Parker Ackley wildcatted just about every case you can think of. The .280 Ackley is probably the most popular of his “improvements,” with factory ammo now available. The .280 Ackley is always 100 fps to 150 fps faster than the .280 Rem. and knocks hard on the door of the 7mm Rem. Mag. Ammo for the .280 Rem. can be safely fired in an Ackley chamber, usually with some loss in velocity and sometimes less accuracy, but this feature offers ammo alternatives in a pinch.
I’d been thinking about getting a .280 Ackley for some time. Lee Newton of the Ruger Collectors Association wanted one of my Ruger No. 1s, so we did some negotiating and I wound up with a Ruger No. 1 in .280 Ackley. So far it shoots great with Hornady’s 162-grain Precision Hunter load. I haven’t hunted with it yet, but I’m determined it’s going on my next mountain hunt.
The .30 caliber is America’s darling, and there’s a hatful of options,. Non-magnum choices include .30-30, .30-40 Krag, .30 Rem., .300 Savage, 7.62x54R, 7.62x39, .300 BLK, .308 Win., .30-06 and .30 TC. I’m reminded of a favorite joke with the punchline, “In my heart I knew it was Moses.” In my heart, I know the best non-magnum is the .30-06. However—and this one really hurts me—the .308 Win. is the best non-magnum .30 caliber.
Due to the efficiency of its shorter case, the .308 tends to be a bit more accurate on average than the .30-06. More important, it is suitable to the full range of rifle actions, from short bolt guns to levers, pumps and a much wider range of semiautos. In fact, I took the Kansas buck in the lead photograph for this article with an AR-10 chambered in .308.
The .30-06 is faster and does better with heavier bullets. However, with modern propellants the velocity gap between the two is no worse than 200 fps, and depending on who does the loading, it’s often a bit less. Whatever it is, there’s nothing you can do with a .30-06 that you can’t do with a .308. And whether in competition or hunting, that’s a whole bunch.
Over .30 to .40
Between .300 inch and .400 inch there are many bullet diameters but not always a lot of choices. The only 8mm (.323 inch) non-magnum that has any following in America is the 8x57 Mauser—and it’s not much of a following.
In .33, the .338 Federal is just about the only factory-available non-magnum. It’s a fine short-action cartridge, but it cannot utilize the heavier bullets I like to use when I’m in .33 caliber territory. The .338-06 would be an awesome option, but sadly no major manufacturer has picked it up.
Between .338 and .375 there are two bullet diameters worth considering: .358 and .366. There are several non-magnum .35s, but most have been sharply limited in velocity. So to me the best non-magnum .35 is easily the .35 Whelen, a great use of the .30-06 case. It’s able to propel 250-grain bullets to 2,500 fps and beyond.
Actually, the .35 Whelen could be the best non-magnum between .30 and .40 caliber. It depends on your plans. If you intend to stay in North America, the .35 Whelen is awesome for elk and moose and adequate for the biggest bears. You could argue the .35 Whelen is suitable for buffalo, but it’s not legal in most African jurisdictions.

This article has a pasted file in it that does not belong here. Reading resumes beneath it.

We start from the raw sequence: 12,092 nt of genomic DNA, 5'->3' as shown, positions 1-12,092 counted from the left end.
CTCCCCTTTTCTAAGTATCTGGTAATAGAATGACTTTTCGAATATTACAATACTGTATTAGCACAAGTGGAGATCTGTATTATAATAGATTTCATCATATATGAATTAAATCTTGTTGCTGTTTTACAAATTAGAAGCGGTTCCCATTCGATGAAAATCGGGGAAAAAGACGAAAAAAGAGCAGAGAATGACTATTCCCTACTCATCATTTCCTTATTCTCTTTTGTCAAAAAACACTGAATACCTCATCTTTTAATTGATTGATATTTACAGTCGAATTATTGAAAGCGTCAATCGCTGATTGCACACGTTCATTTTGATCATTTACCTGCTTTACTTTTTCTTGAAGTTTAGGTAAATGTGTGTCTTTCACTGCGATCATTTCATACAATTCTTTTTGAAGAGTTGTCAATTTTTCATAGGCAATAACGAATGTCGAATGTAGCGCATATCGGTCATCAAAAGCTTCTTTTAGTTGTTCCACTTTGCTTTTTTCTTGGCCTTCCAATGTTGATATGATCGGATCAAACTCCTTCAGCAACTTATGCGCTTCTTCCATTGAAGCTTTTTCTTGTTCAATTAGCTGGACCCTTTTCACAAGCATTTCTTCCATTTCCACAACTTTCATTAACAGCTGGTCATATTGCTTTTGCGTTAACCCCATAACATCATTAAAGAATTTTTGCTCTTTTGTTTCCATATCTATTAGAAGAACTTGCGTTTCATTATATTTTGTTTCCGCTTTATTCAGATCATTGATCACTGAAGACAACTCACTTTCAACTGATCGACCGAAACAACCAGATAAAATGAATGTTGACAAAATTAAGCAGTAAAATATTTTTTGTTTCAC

If Africa is possibly in your plans, then you need to look at bullet diameter .366—the European 9.3mm. The granddaddy and most popular is the 9.3x62 Mauser. I think it is the best and most versatile non-magnum between .30 and .40 caliber. The 9.3mm is commonly the specified minimum for Cape buffalo in Africa, and with a 286-grain bullet at 2,400 fps, the old 9.3x62 is close to .375 H&H Mag. in performance on game.
Speaking of .375, the choice of non-magnums in that diameter is limited. Both the .38-55 and .375 Win. are awesome brush cartridges, but they can’t do the things we often ask a .375 to do. The .376 Steyr is a candidate and approaches .375 H&H Mag. ballistics from a shorter, rimless case. I have one, and in Africa it’s both buffalo-capable and buffalo-legal. However, depending on the action, it may not accept 300-grain bullets—long the standard for dangerous game with a .375.
Although the need for an over-.40 is limited, there has always been exaggerated interest in big cartridges. It depends on what you want, but my experience on the big African stuff has shown that a “.40 plus” with a 400-grain bullet at 2,350 fps to 2,400 fps penetrates better and hits just about as hard—and has much the same energy yield—as .450 or larger with a slower 500-grain bullet.
To me the .416 Rigby is king, but the big Rigby case requires an extra-large action, which is uncommon and expensive. So, to my thinking, the old .404 Jeffery, which is able to be housed in standard-length actions, is the best over-.40 non-magnum for bolt actions. Modern loads have been upgraded, now easily propelling the .423-inch 400-grain bullet at 2,350 fps. If you prefer single-shots or doubles, you can substitute the .450/400 3-inch.
While I’m interested in large African game, not everybody is. Therefore, I can’t overlook our American class of hard-hitting over-.40s, including the .405 Win., .444 Marlin, .450 Bushmaster, .45-70 and .450 Marlin.
All of these meet the straight-wall cartridge requirements for big game in formerly shotgun-only states. The .450 Bushmaster actually exceeds the .45-70 in standard factory loads and, of course, fits in the AR platform. The .450 Marlin was developed from the ground up for strong modern actions and in factory loads is more powerful than the standard .45-70 loads as well.
But without question, the great old .45-70 Gov’t is the world’s most popular over-.40 rifle cartridge. Introduced in 1873, the .45-70 is still going strong and is perhaps more popular now than it was in 1900. It is capable of dropping deer, hogs, elk, moose and black bears in their tracks at close range. In strong modern actions with heavy loads and appropriate bullets, the .45-70 can be uploaded to handle just about anything on earth.